Updated: Dec 5, 2021
Co-written by Hafsa Khan and Zaria Adnan
Media is the primary pedagogue even before the formal means of education begins, making cartoons a major arena of learning for kids. So, if we were to pose this question if you have ever watched Tom and Jerry, the likely answer is yes. This itself showcases the need for a critical assessment of such cartoons as they are an integral element of the primary years of socialization. The relevance of Tom & Jerry can be seen through the fact that more than 2 billion people, mostly kids, watch it (D’Alessandro). It is a cartoon show depicting a cat and mouse, Tom and Jerry trying to one-up each other in various manners.
One of the first elements that one would pick from the show is the instances of extreme violence it shows. This would have an impact on the audience which largely comprises children. In her latest interview with Nogoum FM, Psychiatrist Seham Hassan claimed that games and cartoons such as “Tom & Jerry” can cause children to behave violently and grow up with a violent mentality” (Essawy). She claims that when children are continuously exposed to extreme instances of violence, they lose their sense of reality and think of violence as a way of playing. As Tom and Jerry are constantly hitting each other but no one dies.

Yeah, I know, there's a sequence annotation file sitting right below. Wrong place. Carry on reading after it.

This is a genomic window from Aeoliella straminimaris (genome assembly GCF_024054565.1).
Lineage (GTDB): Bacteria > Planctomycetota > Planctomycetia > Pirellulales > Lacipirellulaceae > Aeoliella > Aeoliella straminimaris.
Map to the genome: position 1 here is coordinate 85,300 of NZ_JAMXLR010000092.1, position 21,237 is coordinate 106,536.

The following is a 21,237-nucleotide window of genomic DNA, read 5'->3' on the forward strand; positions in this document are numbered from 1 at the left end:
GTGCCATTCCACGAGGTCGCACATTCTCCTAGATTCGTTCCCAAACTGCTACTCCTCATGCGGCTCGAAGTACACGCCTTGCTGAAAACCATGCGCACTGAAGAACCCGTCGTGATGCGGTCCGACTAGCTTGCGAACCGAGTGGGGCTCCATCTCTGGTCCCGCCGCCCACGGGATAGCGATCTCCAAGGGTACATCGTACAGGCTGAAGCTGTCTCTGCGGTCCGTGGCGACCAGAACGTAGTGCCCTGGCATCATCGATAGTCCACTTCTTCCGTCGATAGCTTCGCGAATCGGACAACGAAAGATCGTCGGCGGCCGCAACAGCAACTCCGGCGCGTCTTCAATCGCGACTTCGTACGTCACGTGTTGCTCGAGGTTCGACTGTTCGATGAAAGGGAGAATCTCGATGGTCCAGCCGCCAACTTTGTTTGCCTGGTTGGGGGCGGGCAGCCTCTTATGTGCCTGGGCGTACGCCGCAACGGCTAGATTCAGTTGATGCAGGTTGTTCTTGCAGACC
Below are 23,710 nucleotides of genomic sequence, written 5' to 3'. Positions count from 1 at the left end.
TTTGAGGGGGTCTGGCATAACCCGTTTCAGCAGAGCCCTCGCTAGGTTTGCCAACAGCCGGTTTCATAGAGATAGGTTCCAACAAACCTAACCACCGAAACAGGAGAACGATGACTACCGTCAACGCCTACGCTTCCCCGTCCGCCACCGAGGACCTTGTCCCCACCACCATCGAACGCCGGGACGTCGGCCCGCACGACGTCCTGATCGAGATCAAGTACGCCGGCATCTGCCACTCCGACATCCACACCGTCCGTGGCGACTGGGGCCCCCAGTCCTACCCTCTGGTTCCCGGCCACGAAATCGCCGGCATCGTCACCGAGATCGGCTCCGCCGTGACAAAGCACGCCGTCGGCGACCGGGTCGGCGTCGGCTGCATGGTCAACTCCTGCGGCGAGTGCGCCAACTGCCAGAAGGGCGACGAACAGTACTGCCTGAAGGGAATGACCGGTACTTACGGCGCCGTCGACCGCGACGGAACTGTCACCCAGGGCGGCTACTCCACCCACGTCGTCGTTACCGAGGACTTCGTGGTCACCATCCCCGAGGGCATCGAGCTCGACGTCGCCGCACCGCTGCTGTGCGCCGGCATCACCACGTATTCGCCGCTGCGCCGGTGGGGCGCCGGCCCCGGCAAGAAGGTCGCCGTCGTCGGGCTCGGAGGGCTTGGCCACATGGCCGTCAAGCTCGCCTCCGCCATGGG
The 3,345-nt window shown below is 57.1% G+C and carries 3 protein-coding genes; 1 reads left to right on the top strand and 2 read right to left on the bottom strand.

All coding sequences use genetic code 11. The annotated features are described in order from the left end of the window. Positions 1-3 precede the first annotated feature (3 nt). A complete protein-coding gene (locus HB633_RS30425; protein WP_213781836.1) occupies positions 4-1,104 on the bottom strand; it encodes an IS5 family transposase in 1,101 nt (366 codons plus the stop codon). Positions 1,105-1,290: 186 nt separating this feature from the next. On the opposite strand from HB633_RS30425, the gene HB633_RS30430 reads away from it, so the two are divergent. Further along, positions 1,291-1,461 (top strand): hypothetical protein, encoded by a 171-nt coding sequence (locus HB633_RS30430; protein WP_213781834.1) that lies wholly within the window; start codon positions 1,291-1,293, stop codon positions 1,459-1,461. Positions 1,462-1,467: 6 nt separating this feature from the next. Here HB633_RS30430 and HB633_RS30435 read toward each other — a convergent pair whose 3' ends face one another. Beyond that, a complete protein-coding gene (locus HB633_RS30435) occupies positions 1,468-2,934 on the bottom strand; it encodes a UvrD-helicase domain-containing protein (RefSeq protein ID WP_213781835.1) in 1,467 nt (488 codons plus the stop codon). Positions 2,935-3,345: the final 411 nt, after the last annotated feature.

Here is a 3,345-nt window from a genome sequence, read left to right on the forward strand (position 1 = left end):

This relationship could further be analyzed using Saussure’s theory of signifier and signified. The signifier is the idea that could take the form of an image, shows, etc., and the signified is the corresponding concept that it triggers in your head. When we apply this to Tom and Jerry, the scenes of violence could be taken as signifiers and the implementations that could potentially take place as the signified. The meaning fixed here by the media product is violence as a joke and its translation by the kids as it has no serious consequences.
To further understand the themes depicted a character analysis would help us gain more insight. Spike is one of the lead characters who is very aggressive and has a violent character. He is usually shown to use brute force against tom and jerry. Connell's theory of hegemonic masculinity could be used to unpack his character. Hegemonic masculinity refers to the stereotypical ideal male traits that legitimize dominance over not just women but other men lacking such traits. Spike has this muscular and authoritative character that allows him to dominate Tom and Jerry because they don’t carry the same persona. The children could potentially internalize such toxic notions of masculinity including the use and show of physical strength for domination.
The first observation many would be able to make is that women characters are scarce. Therefore, discussed below are the two most frequent recurring women characters in the series: Toodles Galore and Mammy Two-Shoes.